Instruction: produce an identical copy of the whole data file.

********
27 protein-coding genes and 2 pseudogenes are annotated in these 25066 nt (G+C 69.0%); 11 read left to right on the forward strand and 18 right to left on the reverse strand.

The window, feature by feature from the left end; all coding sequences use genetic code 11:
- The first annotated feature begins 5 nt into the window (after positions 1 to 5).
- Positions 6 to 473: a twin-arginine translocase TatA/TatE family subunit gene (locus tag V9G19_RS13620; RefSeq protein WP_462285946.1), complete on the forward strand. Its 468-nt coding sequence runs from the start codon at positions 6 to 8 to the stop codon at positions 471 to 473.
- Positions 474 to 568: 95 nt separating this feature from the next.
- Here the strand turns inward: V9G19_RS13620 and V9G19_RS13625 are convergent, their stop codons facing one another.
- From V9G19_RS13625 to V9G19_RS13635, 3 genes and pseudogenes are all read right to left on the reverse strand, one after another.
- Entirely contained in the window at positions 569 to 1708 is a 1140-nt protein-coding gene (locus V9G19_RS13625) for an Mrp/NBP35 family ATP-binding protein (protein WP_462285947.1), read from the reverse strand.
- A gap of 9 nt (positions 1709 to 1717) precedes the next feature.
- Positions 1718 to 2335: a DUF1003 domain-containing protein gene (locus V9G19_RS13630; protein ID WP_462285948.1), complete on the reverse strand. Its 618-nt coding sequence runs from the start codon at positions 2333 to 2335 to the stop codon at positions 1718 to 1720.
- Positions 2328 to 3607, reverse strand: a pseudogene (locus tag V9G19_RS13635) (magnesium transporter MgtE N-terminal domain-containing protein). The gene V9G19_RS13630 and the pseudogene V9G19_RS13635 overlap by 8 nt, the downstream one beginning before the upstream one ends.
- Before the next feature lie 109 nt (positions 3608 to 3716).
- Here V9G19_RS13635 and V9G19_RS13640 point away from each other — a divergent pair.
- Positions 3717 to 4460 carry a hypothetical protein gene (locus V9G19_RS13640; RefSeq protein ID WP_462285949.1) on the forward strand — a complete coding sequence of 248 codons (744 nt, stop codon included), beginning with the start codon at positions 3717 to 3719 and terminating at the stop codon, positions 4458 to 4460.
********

27 protein-coding genes and 2 pseudogenes are annotated in these 25066 nt (G+C 69.0%); 11 read left to right on the forward strand and 18 right to left on the reverse strand.

The window, feature by feature from the left end; all coding sequences use genetic code 11:
- The first annotated feature begins 5 nt into the window (after positions 1 to 5).
- Positions 6 to 473: a twin-arginine translocase TatA/TatE family subunit gene (locus tag V9G19_RS13620; RefSeq protein WP_462285946.1), complete on the forward strand. Its 468-nt coding sequence runs from the start codon at positions 6 to 8 to the stop codon at positions 471 to 473.
- Positions 474 to 568: 95 nt separating this feature from the next.
- Here the strand turns inward: V9G19_RS13620 and V9G19_RS13625 are convergent, their stop codons facing one another.
- From V9G19_RS13625 to V9G19_RS13635, 3 genes and pseudogenes are all read right to left on the reverse strand, one after another.
- Entirely contained in the window at positions 569 to 1708 is a 1140-nt protein-coding gene (locus V9G19_RS13625) for an Mrp/NBP35 family ATP-binding protein (protein WP_462285947.1), read from the reverse strand.
- A gap of 9 nt (positions 1709 to 1717) precedes the next feature.
- Positions 1718 to 2335: a DUF1003 domain-containing protein gene (locus V9G19_RS13630; protein ID WP_462285948.1), complete on the reverse strand. Its 618-nt coding sequence runs from the start codon at positions 2333 to 2335 to the stop codon at positions 1718 to 1720.
- Positions 2328 to 3607, reverse strand: a pseudogene (locus tag V9G19_RS13635) (magnesium transporter MgtE N-terminal domain-containing protein). The gene V9G19_RS13630 and the pseudogene V9G19_RS13635 overlap by 8 nt, the downstream one beginning before the upstream one ends.
- Before the next feature lie 109 nt (positions 3608 to 3716).
- Here V9G19_RS13635 and V9G19_RS13640 point away from each other — a divergent pair.
- Positions 3717 to 4460 carry a hypothetical protein gene (locus V9G19_RS13640; RefSeq protein ID WP_462285949.1) on the forward strand — a complete coding sequence of 248 codons (744 nt, stop codon included), beginning with the start codon at positions 3717 to 3719 and terminating at the stop codon, positions 4458 to 4460.